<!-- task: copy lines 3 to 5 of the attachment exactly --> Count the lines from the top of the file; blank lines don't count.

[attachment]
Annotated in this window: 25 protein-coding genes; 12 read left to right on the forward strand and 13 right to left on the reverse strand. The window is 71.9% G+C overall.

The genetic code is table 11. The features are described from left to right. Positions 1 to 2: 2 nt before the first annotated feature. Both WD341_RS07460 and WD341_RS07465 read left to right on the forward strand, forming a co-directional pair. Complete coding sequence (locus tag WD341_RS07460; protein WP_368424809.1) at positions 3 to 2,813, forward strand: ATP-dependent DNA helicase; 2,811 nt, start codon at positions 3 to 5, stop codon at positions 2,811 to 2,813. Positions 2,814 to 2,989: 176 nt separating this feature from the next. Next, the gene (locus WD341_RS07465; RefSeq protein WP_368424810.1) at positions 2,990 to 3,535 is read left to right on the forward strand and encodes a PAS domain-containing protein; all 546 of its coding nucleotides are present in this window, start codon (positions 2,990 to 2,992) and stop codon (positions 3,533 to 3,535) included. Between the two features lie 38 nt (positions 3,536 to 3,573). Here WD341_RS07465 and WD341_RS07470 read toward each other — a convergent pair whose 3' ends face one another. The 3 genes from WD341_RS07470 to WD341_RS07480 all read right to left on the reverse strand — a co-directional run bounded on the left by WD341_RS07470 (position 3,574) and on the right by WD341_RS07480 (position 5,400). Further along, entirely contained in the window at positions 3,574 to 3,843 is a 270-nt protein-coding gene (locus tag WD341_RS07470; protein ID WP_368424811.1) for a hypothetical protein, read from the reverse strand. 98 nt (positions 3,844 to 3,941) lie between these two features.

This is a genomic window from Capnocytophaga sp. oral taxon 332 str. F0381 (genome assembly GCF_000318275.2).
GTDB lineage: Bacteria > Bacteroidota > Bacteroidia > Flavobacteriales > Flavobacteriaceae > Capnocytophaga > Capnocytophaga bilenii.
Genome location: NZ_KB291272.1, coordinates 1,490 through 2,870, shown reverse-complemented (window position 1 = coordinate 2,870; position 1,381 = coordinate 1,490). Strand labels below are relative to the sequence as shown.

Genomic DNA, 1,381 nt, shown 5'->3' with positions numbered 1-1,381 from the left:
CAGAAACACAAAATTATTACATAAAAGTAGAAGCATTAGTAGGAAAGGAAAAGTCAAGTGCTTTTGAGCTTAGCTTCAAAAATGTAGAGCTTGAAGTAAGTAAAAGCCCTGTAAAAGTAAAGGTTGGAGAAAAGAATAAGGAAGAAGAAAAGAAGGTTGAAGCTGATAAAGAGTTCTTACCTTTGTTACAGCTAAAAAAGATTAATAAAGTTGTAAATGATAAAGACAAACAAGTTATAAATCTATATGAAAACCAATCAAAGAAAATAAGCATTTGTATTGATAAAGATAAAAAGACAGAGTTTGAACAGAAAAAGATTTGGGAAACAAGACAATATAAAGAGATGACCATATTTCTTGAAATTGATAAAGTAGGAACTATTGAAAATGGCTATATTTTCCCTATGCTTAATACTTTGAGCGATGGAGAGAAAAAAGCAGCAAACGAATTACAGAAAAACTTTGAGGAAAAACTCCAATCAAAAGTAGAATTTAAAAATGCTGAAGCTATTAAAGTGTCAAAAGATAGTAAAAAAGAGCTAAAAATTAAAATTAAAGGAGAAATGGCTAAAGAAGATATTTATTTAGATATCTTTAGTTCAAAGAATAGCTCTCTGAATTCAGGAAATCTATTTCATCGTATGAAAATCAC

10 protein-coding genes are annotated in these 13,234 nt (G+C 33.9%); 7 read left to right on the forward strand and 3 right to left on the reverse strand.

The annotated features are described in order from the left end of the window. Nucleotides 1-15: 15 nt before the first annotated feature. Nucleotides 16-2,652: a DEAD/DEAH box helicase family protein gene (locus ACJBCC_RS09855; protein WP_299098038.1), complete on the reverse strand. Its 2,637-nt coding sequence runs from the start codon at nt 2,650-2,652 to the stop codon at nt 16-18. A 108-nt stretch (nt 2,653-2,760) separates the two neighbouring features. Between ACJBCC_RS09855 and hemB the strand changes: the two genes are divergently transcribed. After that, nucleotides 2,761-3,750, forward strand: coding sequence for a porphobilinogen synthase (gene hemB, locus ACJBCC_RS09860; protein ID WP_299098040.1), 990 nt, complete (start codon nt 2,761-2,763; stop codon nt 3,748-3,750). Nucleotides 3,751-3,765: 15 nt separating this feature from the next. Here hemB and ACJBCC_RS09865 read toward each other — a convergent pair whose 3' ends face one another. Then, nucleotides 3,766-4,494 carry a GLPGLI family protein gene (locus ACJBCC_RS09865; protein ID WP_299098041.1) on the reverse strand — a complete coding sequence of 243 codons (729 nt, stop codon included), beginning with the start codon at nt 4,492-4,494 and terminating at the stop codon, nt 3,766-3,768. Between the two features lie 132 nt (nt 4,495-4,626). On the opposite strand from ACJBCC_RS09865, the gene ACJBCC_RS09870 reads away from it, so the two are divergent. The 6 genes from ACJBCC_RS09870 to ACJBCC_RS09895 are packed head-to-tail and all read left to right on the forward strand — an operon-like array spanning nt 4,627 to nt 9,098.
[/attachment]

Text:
This is a genomic window from Capnocytophaga sp. oral taxon 332 str. F0381 (genome assembly GCF_000318275.2).
GTDB lineage: Bacteria > Bacteroidota > Bacteroidia > Flavobacteriales > Flavobacteriaceae > Capnocytophaga > Capnocytophaga bilenii.
Genome location: NZ_KB291272.1, coordinates 1,490 through 2,870, shown reverse-complemented (window position 1 = coordinate 2,870; position 1,381 = coordinate 1,490). Strand labels below are relative to the sequence as shown.